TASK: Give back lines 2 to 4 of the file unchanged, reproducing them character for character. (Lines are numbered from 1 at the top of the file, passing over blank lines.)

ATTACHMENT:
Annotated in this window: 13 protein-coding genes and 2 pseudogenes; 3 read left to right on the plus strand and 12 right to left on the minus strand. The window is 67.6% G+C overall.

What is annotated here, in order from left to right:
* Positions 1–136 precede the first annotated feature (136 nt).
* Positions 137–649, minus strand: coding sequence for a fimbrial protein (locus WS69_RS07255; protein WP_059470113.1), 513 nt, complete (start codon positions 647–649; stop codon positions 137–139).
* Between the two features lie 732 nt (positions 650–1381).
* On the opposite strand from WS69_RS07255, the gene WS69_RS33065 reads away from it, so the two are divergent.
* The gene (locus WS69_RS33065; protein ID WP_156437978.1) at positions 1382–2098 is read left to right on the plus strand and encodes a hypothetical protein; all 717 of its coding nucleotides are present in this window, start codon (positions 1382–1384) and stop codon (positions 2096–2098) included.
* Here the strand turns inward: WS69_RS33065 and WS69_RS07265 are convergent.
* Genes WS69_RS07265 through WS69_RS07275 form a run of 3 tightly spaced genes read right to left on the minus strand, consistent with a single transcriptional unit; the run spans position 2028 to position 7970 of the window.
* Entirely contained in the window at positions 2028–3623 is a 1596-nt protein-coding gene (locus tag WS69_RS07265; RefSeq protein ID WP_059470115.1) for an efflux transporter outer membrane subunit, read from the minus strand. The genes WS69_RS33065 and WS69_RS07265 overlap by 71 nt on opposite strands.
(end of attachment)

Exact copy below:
What is annotated here, in order from left to right:
* Positions 1–136 precede the first annotated feature (136 nt).
* Positions 137–649, minus strand: coding sequence for a fimbrial protein (locus WS69_RS07255; protein WP_059470113.1), 513 nt, complete (start codon positions 647–649; stop codon positions 137–139).